Barack Obama is taking heat for hinting that he might refine his 16-month timetable for withdrawing U.S. troops from Iraq. But a forthcoming Pentagon-sponsored report will recommend an even steeper drawdown in less time, NEWSWEEK has learned. If adopted, the 300-page report by a defense analysis group at the Naval Postgraduate School in Monterey, Calif., could transform the debate about Iraq in the presidential election.
Expected to be completed in about a month, it will recommend that U.S. forces be reduced to as few as 50,000 by the spring of 2009, down from about 150,000 now. The strategy is based on a major handoff to the increasingly successful Iraqi Army, with platoon-size U.S. detachments backing the Iraqis from small outposts, with air support. The large U.S. forward operating bases that house the bulk of U.S. troops would be mostly abandoned, and the role of Special Forces would increase.
The report's conclusions have been discussed inside Secretary Robert Gates's Defense Policy Board, a body of outside experts. And they've found favor with some former members of the Iraq Study Group, such as former White House chief of staff Leon Panetta. "That's basically the approach we thought made sense—embedding some of our forces at smaller outposts, transferring major combat to the Iraqis," says Panetta.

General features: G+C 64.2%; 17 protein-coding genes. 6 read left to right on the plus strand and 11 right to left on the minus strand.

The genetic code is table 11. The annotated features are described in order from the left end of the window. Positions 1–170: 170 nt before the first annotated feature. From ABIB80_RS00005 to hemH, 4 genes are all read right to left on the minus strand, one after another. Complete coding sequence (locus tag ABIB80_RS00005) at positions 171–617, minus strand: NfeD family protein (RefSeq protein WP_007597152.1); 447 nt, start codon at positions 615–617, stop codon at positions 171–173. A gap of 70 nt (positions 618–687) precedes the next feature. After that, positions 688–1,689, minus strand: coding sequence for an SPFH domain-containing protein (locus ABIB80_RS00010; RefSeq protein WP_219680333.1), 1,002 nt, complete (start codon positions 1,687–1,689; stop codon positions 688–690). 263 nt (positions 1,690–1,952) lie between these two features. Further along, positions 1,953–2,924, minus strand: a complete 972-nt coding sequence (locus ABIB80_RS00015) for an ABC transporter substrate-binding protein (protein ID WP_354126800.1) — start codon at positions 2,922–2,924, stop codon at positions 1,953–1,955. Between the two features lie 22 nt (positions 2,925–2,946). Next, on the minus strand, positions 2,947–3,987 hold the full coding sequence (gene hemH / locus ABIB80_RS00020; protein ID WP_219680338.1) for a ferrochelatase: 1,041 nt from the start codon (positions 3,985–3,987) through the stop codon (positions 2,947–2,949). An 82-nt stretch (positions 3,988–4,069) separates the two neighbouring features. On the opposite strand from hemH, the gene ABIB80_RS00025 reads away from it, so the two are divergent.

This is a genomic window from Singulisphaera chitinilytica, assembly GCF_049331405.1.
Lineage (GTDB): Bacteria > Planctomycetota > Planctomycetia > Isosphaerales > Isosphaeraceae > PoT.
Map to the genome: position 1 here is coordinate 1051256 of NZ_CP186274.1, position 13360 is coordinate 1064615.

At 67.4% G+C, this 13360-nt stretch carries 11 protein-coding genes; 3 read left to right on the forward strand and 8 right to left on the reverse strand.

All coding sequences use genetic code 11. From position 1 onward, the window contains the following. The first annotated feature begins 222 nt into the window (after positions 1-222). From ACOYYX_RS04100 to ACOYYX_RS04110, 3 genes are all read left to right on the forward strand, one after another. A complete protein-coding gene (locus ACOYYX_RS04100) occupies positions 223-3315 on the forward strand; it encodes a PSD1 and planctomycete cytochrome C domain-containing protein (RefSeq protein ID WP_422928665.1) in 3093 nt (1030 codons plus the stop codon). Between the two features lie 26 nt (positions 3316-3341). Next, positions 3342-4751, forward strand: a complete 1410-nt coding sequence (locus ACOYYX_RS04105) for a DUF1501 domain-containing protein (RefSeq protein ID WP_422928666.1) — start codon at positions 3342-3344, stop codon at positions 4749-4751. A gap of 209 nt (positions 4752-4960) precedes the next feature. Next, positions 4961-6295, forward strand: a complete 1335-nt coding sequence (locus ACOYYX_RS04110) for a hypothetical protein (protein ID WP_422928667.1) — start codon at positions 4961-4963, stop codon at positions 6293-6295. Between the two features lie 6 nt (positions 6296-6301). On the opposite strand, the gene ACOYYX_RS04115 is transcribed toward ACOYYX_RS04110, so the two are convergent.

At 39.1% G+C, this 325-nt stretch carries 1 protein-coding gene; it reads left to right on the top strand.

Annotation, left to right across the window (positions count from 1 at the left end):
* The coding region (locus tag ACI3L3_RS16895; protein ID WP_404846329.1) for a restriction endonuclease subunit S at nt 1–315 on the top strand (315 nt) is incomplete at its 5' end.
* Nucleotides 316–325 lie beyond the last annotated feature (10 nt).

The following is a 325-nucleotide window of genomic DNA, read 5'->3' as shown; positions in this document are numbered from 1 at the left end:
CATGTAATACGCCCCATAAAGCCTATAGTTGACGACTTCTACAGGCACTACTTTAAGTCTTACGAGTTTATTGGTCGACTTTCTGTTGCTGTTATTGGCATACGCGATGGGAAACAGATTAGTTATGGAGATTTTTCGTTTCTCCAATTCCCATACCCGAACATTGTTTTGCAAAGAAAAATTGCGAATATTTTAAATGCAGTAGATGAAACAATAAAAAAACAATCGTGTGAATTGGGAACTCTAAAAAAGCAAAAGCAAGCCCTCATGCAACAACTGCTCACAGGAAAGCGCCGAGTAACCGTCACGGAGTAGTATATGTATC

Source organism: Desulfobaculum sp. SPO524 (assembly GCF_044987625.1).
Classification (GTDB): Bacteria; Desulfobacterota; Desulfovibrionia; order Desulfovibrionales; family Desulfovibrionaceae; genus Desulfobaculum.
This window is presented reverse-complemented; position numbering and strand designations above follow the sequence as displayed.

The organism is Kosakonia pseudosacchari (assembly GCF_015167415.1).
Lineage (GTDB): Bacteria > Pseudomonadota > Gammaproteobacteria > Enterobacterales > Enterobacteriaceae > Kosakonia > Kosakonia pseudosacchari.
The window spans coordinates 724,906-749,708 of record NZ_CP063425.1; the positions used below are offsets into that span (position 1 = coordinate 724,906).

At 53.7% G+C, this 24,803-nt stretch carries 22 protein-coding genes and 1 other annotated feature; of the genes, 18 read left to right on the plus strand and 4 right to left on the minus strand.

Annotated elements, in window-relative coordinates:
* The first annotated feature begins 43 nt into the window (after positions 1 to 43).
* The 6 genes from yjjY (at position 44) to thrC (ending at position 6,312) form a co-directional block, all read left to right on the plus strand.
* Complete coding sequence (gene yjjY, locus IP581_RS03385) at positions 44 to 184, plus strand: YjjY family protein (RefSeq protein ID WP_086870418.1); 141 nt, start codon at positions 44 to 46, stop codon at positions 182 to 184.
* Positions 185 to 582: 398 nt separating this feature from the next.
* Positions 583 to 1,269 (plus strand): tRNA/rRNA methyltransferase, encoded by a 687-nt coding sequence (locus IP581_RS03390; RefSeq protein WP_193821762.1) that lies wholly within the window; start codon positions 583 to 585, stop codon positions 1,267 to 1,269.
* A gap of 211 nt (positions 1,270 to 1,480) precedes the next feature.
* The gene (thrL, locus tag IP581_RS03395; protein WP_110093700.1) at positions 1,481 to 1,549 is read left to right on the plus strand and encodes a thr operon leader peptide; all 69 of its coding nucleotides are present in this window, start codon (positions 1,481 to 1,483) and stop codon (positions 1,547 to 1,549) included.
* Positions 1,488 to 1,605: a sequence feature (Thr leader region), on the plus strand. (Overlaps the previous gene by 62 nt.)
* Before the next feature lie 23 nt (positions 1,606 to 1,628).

Like the Study Group, this report also calls for a regional diplomatic effort complementing negotiations with the Iraqi tribes, which echoes the previous recommendations of such analysts as John Arquilla, a professor at the Naval Postgraduate School. "Even with a small leavening of American troops the Iraqis perform quite well," he says.
The biggest problem: Iraq commander Gen. David Petraeus, who oversaw the surge, is said to oppose the recommendations, according to a Defense contractor who is privy to the discussions. Asked about the report, Pentagon spokesman Bryan Whitman told NEWSWEEK that Gates "feels the most important military advice he gets is from his commanders on the ground." As the next head of Central Command, Petraeus will soon have responsibility for Afghanistan and Pakistan too, which could change his views on troop deployments and the new report. Spokesman Col. Steve Boylan says Petraeus "is focused on Iraq at this point and will continue to be."